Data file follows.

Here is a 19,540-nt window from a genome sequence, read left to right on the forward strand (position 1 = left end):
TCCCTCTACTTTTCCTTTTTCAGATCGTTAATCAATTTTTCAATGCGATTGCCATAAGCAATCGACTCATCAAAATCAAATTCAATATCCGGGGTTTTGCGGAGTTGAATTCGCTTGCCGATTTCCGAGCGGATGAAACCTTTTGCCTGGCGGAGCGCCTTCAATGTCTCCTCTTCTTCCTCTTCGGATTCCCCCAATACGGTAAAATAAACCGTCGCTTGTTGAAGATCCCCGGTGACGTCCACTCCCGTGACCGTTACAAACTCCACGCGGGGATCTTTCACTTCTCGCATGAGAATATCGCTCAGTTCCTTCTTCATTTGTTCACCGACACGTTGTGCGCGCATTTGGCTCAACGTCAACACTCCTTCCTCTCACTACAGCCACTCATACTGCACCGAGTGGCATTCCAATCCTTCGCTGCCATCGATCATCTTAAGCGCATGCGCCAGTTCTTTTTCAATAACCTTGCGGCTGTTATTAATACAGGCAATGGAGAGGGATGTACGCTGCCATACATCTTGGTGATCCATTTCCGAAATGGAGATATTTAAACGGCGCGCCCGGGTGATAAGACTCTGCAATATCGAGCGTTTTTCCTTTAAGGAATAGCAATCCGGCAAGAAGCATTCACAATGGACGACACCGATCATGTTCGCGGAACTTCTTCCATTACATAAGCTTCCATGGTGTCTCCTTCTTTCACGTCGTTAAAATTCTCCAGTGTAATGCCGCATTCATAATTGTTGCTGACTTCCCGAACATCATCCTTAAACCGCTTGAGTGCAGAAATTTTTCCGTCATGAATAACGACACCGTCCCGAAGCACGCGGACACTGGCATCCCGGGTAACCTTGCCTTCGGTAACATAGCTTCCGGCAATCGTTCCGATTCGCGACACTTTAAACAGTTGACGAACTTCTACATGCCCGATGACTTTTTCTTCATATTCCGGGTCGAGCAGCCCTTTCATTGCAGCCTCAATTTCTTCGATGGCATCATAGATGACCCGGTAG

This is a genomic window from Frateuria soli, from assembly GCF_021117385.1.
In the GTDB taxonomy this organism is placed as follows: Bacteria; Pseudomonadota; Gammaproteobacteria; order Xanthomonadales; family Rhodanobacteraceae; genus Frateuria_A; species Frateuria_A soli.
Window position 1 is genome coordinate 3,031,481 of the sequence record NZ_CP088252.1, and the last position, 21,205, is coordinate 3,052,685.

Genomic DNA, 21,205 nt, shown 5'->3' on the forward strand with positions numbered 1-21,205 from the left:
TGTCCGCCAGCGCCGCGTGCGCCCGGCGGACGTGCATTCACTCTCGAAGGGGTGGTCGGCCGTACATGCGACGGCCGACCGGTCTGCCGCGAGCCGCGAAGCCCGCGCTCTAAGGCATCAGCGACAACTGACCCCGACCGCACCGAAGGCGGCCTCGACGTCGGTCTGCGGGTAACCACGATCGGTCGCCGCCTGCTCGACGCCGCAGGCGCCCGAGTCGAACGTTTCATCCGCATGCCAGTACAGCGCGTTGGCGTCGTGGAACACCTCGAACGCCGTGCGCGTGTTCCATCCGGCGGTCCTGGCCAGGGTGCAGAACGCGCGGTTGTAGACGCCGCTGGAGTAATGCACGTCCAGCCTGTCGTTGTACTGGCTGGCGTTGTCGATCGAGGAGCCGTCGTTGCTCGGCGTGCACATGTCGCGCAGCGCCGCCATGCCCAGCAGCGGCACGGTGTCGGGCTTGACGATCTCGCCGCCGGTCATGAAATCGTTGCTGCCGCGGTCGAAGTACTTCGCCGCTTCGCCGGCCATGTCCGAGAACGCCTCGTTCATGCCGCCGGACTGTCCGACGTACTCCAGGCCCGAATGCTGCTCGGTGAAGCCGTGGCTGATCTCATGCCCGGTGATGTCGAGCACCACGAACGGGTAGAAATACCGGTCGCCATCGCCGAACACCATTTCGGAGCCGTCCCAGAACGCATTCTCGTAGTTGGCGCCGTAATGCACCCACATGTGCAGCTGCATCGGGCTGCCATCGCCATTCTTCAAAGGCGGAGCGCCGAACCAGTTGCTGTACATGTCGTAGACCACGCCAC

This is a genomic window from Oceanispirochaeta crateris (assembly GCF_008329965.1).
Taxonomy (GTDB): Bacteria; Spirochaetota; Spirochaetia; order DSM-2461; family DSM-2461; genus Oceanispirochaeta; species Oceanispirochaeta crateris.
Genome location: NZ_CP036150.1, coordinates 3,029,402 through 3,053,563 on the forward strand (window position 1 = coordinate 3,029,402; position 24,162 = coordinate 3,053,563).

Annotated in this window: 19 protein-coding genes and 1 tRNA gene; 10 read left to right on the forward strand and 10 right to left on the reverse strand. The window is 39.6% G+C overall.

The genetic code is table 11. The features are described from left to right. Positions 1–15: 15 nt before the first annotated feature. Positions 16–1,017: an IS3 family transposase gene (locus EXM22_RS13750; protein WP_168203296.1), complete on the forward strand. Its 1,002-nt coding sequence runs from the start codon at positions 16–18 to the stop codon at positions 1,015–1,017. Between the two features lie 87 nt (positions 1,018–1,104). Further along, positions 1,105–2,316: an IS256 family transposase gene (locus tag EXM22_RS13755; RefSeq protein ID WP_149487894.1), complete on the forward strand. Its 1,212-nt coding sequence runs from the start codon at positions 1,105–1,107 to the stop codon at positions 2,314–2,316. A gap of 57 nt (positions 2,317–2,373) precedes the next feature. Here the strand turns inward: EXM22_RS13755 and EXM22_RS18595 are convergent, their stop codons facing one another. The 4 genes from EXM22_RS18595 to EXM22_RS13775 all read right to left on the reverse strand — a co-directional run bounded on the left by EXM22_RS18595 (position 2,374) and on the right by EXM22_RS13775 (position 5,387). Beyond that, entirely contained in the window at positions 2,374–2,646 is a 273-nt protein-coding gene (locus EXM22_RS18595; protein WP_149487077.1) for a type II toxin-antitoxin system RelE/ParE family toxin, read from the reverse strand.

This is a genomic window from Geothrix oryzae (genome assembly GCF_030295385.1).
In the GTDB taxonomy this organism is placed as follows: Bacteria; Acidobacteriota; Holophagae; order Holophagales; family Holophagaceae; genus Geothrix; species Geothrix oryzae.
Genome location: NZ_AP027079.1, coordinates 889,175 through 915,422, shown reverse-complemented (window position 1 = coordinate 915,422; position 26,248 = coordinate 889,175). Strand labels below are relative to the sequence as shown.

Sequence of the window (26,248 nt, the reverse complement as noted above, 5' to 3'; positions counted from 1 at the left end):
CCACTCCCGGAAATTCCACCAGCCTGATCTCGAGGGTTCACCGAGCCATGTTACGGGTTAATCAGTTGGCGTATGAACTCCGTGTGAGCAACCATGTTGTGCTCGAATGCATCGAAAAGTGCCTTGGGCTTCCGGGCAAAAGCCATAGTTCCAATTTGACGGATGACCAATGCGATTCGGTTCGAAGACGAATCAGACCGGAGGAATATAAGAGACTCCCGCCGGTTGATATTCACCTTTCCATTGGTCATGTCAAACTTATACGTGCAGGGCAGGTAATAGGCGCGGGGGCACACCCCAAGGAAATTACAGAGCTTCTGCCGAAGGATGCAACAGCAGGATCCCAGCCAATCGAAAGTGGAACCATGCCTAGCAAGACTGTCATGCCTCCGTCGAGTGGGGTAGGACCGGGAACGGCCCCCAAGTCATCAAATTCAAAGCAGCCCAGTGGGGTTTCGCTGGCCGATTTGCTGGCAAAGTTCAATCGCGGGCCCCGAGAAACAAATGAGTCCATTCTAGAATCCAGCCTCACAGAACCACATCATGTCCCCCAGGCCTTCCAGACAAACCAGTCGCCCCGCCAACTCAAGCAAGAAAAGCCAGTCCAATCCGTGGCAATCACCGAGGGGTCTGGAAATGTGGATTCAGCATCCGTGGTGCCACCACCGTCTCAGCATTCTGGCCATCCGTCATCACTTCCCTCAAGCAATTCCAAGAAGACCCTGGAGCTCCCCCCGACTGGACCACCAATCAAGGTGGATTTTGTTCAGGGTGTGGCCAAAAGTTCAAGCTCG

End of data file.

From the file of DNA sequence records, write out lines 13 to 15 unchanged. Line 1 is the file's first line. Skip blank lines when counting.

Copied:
This is a genomic window from Geothrix oryzae (genome assembly GCF_030295385.1).
In the GTDB taxonomy this organism is placed as follows: Bacteria; Acidobacteriota; Holophagae; order Holophagales; family Holophagaceae; genus Geothrix; species Geothrix oryzae.
Genome location: NZ_AP027079.1, coordinates 889,175 through 915,422, shown reverse-complemented (window position 1 = coordinate 915,422; position 26,248 = coordinate 889,175). Strand labels below are relative to the sequence as shown.